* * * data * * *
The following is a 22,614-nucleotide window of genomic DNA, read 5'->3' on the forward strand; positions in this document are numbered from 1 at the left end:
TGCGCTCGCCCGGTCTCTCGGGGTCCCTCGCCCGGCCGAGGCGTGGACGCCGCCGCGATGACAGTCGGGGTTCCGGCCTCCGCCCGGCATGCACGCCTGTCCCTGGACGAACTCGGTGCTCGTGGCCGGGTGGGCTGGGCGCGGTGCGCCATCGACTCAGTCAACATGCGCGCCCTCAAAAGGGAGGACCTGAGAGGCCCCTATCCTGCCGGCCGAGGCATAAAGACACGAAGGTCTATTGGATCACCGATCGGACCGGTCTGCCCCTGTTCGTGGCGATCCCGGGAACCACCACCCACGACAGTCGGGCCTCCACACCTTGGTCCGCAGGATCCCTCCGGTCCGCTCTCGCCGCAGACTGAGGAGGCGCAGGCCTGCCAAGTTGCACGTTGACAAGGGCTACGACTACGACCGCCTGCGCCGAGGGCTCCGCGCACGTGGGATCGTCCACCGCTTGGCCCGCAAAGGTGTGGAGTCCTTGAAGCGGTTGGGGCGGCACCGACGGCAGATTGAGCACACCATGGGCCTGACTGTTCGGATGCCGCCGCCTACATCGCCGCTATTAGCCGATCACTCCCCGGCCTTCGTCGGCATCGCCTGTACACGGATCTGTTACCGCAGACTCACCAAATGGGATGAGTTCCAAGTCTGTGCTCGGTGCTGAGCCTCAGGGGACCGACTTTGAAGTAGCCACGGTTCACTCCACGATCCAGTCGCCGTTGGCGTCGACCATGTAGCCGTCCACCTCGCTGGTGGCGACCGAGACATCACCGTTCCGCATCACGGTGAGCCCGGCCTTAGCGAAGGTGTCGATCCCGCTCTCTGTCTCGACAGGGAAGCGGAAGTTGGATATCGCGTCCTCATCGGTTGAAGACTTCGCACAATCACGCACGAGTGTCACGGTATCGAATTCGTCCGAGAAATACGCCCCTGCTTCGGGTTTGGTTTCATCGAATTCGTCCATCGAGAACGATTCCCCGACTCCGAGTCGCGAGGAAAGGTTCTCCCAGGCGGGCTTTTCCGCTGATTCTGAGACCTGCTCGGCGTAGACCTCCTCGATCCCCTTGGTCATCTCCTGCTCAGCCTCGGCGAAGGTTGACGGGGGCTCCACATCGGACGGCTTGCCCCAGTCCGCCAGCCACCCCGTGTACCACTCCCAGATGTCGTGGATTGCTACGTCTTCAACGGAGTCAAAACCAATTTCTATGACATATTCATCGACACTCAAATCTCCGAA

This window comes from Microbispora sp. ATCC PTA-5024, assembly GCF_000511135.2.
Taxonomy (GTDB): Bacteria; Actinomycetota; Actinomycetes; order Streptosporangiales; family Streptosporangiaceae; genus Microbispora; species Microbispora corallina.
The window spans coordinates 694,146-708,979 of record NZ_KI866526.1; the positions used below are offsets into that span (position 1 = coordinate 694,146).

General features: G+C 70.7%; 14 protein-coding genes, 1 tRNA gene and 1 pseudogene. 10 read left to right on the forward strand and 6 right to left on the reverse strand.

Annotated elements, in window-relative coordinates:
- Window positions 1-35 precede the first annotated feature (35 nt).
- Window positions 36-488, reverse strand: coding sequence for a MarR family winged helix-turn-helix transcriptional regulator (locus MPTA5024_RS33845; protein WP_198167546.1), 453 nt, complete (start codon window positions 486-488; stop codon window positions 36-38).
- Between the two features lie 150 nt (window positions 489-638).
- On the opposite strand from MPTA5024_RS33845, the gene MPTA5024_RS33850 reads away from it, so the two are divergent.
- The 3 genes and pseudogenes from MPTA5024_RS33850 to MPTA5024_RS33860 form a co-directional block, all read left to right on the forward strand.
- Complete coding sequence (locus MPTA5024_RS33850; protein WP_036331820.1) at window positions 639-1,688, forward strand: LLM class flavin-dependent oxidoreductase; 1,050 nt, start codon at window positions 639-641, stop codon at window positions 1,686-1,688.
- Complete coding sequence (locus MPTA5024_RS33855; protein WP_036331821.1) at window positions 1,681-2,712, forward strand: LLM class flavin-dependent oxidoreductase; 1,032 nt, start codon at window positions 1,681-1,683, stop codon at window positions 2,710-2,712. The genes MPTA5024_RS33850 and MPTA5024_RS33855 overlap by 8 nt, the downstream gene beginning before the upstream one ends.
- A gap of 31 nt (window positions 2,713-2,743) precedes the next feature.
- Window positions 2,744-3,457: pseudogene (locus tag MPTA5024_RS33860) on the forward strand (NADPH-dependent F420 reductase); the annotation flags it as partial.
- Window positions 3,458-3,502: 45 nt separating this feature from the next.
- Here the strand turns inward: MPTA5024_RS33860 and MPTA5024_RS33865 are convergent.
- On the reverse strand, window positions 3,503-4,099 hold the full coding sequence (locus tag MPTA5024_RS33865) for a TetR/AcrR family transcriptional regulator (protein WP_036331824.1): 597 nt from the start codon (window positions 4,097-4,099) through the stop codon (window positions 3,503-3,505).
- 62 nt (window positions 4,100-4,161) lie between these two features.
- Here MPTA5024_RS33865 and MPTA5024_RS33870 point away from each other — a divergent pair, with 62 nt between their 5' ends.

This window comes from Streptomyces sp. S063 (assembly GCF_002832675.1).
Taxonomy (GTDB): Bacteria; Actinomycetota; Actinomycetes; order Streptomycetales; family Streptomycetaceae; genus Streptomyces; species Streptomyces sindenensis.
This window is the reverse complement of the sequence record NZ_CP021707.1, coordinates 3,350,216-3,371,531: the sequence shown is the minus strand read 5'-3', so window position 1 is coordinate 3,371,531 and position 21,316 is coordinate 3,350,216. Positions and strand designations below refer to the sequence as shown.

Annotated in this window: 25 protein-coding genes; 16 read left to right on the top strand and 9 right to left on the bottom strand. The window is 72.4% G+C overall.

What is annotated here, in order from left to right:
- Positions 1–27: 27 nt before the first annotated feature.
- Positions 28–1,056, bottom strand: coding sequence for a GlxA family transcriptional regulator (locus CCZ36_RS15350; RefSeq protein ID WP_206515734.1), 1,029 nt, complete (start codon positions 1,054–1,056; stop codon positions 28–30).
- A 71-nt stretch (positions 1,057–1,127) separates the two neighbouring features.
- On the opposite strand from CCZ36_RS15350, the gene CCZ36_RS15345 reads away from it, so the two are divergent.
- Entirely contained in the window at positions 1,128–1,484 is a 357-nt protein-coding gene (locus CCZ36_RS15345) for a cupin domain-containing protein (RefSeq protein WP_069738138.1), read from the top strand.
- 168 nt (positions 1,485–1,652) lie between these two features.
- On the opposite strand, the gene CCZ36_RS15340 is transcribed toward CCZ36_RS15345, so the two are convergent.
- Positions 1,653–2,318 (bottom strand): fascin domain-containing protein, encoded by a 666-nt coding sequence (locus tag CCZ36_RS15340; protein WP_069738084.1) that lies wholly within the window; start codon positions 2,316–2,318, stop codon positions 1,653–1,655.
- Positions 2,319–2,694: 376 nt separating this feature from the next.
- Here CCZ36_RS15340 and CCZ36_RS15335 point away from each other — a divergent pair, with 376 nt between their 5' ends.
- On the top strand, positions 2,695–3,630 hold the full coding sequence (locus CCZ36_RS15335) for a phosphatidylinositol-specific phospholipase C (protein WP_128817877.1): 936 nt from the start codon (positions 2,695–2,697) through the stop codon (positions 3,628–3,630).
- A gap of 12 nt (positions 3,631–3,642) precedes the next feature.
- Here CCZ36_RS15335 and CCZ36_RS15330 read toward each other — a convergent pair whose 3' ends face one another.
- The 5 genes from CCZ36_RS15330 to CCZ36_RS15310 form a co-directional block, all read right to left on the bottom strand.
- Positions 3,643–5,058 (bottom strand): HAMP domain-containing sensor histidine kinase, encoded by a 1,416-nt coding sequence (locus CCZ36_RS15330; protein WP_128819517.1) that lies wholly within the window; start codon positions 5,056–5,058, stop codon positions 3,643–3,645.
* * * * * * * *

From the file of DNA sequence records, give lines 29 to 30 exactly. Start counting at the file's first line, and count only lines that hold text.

- A 71-nt stretch (positions 1,057–1,127) separates the two neighbouring features.
- On the opposite strand from CCZ36_RS15350, the gene CCZ36_RS15345 reads away from it, so the two are divergent.